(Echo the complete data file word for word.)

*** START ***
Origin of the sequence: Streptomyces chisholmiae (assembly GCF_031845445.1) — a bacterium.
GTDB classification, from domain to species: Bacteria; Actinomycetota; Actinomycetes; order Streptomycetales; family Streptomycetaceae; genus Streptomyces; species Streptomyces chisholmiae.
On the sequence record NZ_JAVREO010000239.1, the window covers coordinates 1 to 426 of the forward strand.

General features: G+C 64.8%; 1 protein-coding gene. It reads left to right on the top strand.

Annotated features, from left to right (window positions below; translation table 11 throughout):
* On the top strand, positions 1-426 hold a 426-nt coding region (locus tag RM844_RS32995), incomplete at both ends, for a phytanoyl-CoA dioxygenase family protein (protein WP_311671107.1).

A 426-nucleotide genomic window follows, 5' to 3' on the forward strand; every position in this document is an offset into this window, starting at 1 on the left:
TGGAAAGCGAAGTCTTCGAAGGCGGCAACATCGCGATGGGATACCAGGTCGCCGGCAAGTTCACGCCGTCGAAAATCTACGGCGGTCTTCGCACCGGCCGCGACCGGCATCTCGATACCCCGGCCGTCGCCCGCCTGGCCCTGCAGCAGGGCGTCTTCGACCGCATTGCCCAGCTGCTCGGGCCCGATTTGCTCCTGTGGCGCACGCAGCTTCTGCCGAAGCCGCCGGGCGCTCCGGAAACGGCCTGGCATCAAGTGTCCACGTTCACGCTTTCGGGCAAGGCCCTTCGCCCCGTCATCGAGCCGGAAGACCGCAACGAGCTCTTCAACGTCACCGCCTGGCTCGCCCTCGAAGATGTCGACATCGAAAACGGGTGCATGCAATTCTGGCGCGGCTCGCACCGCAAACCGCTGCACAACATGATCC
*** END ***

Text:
Origin of the sequence: Streptomyces chisholmiae (assembly GCF_031845445.1) — a bacterium.
GTDB classification, from domain to species: Bacteria; Actinomycetota; Actinomycetes; order Streptomycetales; family Streptomycetaceae; genus Streptomyces; species Streptomyces chisholmiae.
On the sequence record NZ_JAVREO010000239.1, the window covers coordinates 1 to 426 of the forward strand.

General features: G+C 64.8%; 1 protein-coding gene. It reads left to right on the top strand.

Annotated features, from left to right (window positions below; translation table 11 throughout):
* On the top strand, positions 1-426 hold a 426-nt coding region (locus tag RM844_RS32995), incomplete at both ends, for a phytanoyl-CoA dioxygenase family protein (protein WP_311671107.1).

A 426-nucleotide genomic window follows, 5' to 3' on the forward strand; every position in this document is an offset into this window, starting at 1 on the left:
TGGAAAGCGAAGTCTTCGAAGGCGGCAACATCGCGATGGGATACCAGGTCGCCGGCAAGTTCACGCCGTCGAAAATCTACGGCGGTCTTCGCACCGGCCGCGACCGGCATCTCGATACCCCGGCCGTCGCCCGCCTGGCCCTGCAGCAGGGCGTCTTCGACCGCATTGCCCAGCTGCTCGGGCCCGATTTGCTCCTGTGGCGCACGCAGCTTCTGCCGAAGCCGCCGGGCGCTCCGGAAACGGCCTGGCATCAAGTGTCCACGTTCACGCTTTCGGGCAAGGCCCTTCGCCCCGTCATCGAGCCGGAAGACCGCAACGAGCTCTTCAACGTCACCGCCTGGCTCGCCCTCGAAGATGTCGACATCGAAAACGGGTGCATGCAATTCTGGCGCGGCTCGCACCGCAAACCGCTGCACAACATGATCC